Tuesday, February 3, 2015

Two weeks at the American School of Bombay

As I’ve written before, school visits are as educational for the author as for the students.

From 1/19-29/15, I was a guest at the American School of Bombay, which is in Mumbai, which is what Bombay was renamed in 1995. I spoke twice to all students from 4th to 8th grade (first an assembly then a breakout session) and once to each grade from 9th to 12th; I also did a talk for parents and a six-hour writing workshop for about 30 kids who’d signed up. Yes, six hours. (With breaks.)

Mumbai is the wealthiest city in India, though most streets I saw presented (often distressing) contradictions.

This was the farthest from home I’d ever been (7,978 miles), beating the previous record set by Tanzania a year ago the same month by only 62 miles. This was the closest my hotel has been to a school—literally next door.

The hotel was comfortable and had some quirks and perks:

  • the option of having four pieces of laundry cleaned per day
  • the most slippery floor of any hotel room I’ve stayed in (don’t know why)
  • the thinnest rolls of toilet paper I’ve seen

In any city new to me, one of the first things I ask my hotel is where the nearest outdoor running track is. In this case, I needed only look out my hotel room window.

Bonus: an adjacent cricket and tennis court.

The following Saturday, the field was transformed for a grand wedding.

 5 p.m.

 7 p.m.

 9 p.m.

4 a.m.

On my first of eight days speaking at the school, three students introduced my presentation. This culminated with one of them giving me a garland and another fingerpainting a tika (or bindi, though I understand that term is more commonly used with females) on my forehead, which I still had when I left the school that afternoon, by which time it had smeared into what looked more like a scab, which explains some of the looks I got walking back to the hotel.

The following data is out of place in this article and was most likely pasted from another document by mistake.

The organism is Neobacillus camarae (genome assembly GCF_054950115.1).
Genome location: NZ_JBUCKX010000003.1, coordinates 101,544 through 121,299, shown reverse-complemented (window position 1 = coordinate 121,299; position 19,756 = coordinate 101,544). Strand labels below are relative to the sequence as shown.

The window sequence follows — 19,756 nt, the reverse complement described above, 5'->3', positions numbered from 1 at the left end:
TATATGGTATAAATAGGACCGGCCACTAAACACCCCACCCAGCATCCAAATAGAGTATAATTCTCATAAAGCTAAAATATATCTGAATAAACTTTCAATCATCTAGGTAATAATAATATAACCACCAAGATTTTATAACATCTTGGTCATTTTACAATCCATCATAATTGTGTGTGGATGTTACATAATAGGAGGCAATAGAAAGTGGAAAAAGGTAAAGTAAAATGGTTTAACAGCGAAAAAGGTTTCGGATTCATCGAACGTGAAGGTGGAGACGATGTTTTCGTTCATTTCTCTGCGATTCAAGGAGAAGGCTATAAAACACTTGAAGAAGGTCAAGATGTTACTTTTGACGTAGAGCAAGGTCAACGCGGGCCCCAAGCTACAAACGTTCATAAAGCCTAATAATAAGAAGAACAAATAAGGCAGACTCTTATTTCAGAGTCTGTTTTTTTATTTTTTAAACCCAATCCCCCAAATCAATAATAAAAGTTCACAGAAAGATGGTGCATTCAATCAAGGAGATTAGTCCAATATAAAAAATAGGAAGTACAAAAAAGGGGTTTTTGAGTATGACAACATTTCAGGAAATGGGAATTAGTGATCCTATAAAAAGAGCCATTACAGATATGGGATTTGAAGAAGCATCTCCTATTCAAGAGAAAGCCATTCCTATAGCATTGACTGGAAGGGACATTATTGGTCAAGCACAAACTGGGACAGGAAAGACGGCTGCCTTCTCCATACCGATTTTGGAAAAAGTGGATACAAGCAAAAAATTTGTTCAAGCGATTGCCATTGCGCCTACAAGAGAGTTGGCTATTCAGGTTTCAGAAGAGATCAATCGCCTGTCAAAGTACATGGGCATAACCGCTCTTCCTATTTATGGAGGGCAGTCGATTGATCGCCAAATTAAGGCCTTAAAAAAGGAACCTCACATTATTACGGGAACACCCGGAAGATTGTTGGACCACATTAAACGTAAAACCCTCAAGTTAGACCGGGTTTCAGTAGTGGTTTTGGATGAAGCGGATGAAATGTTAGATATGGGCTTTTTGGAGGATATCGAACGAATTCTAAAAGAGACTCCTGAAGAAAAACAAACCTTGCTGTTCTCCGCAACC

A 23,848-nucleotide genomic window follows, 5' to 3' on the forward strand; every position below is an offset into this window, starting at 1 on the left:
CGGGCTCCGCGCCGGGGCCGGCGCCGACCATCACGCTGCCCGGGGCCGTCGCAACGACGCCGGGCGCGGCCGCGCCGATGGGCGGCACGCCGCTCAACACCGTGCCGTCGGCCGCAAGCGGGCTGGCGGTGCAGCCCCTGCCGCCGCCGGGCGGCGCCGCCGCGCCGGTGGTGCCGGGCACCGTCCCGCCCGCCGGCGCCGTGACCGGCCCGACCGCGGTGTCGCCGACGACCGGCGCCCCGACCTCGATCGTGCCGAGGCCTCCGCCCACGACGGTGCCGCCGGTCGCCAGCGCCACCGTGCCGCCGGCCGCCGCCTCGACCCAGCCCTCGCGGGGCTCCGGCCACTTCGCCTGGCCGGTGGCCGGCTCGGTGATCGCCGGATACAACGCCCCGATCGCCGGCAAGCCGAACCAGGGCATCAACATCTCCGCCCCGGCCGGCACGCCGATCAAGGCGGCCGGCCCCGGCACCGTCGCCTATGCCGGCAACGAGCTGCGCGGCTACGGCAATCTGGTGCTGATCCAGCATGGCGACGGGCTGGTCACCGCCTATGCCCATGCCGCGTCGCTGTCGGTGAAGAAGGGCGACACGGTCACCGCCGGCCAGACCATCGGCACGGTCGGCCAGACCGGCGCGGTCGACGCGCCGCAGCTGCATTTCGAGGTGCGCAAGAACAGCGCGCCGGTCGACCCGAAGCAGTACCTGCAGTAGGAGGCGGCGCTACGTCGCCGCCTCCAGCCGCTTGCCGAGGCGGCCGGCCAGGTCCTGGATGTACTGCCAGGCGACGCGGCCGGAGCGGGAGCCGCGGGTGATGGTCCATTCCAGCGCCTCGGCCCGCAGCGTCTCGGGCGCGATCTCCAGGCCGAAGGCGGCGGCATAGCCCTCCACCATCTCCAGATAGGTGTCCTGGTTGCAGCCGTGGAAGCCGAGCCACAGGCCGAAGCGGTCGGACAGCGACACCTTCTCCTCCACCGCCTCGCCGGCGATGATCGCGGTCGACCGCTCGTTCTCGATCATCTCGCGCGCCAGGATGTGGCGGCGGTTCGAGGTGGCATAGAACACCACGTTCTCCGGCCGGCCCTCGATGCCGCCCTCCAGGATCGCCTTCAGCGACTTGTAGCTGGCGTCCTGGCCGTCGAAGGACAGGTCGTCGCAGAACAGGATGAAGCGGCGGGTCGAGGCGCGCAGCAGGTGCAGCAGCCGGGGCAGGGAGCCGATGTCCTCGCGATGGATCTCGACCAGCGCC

The lower and upper schools are on different campuses, about a 20 minute ride. (If no traffic, it would take maybe six minutes.) Every hour during school hours, a van makes runs back and forth between the locations. On some days, I’d have to speak at one campus, then another, then back at the first. On one of the trips in the van, I had to sit in front—where there was no seat belt for the middle seat. Apparently, in India, it’s not standard to wear seat belts in the front seat. The streets are so choked that you cannot reach any significant speed, but still, I haven’t been in the front seat without a seat belt since…well, probably ever.

On my ride from the airport to the hotel, and several times after, I was amused to see a sign in an auto rickshaw (AKA tuk-tuk or three-wheeler) that read “Don’t Touch Me.” At first I thought it referred to the driver, but then realized it was always scrawled or attached to the meter, which is within reach of the passengers. Don’t tamper with your fare!

There is a movement to reduce the honking of car horns, but from where I sat, the movement has a long way to go. The noise of horns was constant. Some drivers who don’t mind paint “Horns OK Please” on their bumpers so other motorists don’t feel badly if they honk. (However, not displaying this charming permission did not hinder people from laying on the horn.)

When one of the campuses was put up, most of the area surrounding it was marshland. The building was designed to look somewhat like a hotel; if the school failed, they’d be ready for Plan B.

While in India, I was in touch with HarperCollins editor Jill Davis. To explain the odd hour my email was arriving, I said I was in India. I was surprised when she asked if I was at ASB, and even more surprised when she said she’d been here several years before. Her trip ended in an unthinkably tragic way. But she had happy memories, too. She sent me a photo of her with several students. The school helped me determine that three of those students were still at the school. We rounded them up and forced them to take a semi-reunion photo (which, unfortunately, the school policy does not allow me to post).

Throughout all this, my host was librarian Heeru Bhojwani. When asked, she shared her personal story, and, appropriately, Heeru is a hero.

This trip was a privilege and a dream. Thank you, Heeru and ASB, for giving me this gift.